• I suggest reading Control Unleashed and pay attention to the Collar Grab Game also the dvd Crate Games. Just go slow and create a history of lots of successes.

    you could also maybe try clicker training her to put her head into a slip lead.


  • My first thought was pain of some sort - teeth, touch sensitivity, structural damage but asd your vet has checked her that doesn't seem to be. Just remember that Basenjis can be very stoical when purely teted for pain by a vet. I had a Basenji with a concealed tooth abscess which the vet didn't discover for a while because my dog showed no reaction when he felt the teeth and jaw.

    Is she aggressive to you at any other times than when you go to leash her? Are you putting the leash on inside her kennel? Is she the same if you put it on outside her kennel? It could have been a bad experience with a leash. Look carefully at the times when she does let you do it. You say that after you've left her in the kennel she's ok next time and then repeats the cycle. It's unlikely that it is because she's sussed that you aren't going to take her out if she bites as she reverts unless she is slow at learning.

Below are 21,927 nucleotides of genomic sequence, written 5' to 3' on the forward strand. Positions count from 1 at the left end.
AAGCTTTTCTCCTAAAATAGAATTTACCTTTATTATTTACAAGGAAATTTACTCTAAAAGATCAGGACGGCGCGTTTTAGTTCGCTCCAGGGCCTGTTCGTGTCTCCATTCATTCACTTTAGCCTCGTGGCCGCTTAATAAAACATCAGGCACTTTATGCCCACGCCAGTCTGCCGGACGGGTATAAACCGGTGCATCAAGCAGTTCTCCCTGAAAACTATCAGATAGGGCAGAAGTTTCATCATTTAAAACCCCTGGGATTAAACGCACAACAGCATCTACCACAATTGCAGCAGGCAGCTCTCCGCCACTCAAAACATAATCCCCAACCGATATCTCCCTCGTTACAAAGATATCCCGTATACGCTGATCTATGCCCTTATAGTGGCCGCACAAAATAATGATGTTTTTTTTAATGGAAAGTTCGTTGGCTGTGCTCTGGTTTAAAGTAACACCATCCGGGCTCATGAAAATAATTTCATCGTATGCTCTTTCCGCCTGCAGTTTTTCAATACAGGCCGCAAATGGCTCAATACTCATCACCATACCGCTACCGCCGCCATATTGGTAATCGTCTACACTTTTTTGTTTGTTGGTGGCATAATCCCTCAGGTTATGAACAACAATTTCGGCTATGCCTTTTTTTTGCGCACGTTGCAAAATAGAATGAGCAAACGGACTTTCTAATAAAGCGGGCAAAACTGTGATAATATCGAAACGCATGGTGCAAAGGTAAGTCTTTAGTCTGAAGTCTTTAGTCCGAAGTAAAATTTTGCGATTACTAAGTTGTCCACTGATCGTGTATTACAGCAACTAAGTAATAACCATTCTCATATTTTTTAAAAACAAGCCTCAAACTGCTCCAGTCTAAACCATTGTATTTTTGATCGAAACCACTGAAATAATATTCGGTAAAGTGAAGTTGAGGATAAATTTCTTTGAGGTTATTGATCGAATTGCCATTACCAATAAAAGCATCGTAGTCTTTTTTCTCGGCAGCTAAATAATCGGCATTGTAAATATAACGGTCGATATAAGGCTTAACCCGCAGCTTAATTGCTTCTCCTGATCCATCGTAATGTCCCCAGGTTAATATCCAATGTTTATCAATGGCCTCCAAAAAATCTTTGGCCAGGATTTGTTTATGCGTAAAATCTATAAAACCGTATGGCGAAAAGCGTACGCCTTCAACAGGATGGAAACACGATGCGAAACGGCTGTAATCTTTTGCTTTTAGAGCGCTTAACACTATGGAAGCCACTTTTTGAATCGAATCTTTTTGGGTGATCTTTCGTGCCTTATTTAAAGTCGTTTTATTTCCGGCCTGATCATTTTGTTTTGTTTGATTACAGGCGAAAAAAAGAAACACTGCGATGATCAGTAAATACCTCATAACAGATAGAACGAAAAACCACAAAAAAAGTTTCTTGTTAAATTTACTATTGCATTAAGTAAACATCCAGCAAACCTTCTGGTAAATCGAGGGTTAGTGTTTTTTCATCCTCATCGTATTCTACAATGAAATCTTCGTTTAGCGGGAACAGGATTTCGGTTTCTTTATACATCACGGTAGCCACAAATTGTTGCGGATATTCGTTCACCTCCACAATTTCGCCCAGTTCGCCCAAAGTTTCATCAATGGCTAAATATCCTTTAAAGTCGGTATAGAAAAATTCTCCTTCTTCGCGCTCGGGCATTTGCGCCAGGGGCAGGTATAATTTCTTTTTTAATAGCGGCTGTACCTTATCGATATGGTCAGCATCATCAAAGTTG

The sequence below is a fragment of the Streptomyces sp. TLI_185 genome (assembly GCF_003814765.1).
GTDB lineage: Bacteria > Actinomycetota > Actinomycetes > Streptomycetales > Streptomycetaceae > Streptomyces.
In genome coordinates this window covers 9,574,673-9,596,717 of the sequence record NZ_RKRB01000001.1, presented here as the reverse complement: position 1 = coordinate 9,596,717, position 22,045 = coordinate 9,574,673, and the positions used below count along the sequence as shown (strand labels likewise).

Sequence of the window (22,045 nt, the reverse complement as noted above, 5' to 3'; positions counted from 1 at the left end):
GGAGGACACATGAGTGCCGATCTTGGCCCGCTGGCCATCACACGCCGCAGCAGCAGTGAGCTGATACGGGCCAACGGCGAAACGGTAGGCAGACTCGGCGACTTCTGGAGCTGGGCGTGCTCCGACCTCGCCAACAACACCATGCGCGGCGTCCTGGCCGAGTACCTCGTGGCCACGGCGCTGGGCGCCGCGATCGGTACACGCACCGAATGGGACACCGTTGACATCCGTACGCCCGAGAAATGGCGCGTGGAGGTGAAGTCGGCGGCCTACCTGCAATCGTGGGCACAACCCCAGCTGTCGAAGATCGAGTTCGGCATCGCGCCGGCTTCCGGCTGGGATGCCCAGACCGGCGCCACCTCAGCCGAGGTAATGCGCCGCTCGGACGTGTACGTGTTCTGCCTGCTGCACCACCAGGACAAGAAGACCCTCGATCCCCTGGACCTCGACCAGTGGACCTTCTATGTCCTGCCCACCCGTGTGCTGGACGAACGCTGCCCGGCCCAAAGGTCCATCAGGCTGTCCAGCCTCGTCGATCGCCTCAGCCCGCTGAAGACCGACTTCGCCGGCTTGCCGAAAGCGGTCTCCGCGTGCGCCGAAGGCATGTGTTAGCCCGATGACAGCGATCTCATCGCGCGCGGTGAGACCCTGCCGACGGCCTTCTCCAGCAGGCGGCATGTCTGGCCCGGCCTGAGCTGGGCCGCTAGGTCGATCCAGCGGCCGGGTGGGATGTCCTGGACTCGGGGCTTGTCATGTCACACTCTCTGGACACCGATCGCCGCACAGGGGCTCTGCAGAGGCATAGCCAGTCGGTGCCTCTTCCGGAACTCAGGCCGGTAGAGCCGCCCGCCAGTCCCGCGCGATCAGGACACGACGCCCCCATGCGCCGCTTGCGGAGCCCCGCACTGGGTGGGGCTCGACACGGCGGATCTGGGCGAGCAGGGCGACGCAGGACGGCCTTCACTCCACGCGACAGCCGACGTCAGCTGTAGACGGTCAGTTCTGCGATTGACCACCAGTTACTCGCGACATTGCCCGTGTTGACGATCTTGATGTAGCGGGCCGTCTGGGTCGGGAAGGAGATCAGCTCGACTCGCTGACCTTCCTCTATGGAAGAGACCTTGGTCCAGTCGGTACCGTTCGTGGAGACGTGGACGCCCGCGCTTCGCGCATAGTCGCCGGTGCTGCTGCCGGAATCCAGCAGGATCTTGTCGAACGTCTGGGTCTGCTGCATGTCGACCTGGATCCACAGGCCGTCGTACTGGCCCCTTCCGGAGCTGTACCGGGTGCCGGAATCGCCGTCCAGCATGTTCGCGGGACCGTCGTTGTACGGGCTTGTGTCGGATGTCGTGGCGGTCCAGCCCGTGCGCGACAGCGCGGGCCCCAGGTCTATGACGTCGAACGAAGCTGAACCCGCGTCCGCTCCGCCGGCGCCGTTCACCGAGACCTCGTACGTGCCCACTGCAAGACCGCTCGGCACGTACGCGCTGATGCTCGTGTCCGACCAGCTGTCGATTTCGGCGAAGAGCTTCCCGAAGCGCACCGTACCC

I totally agree with Agilebasenji and I think that the key is patience and perseverance.


  • Thanks for all of the suggestions. I think in the long run, a little work and rewards will help to resolve the issue. I will update her progress.


  • Patty,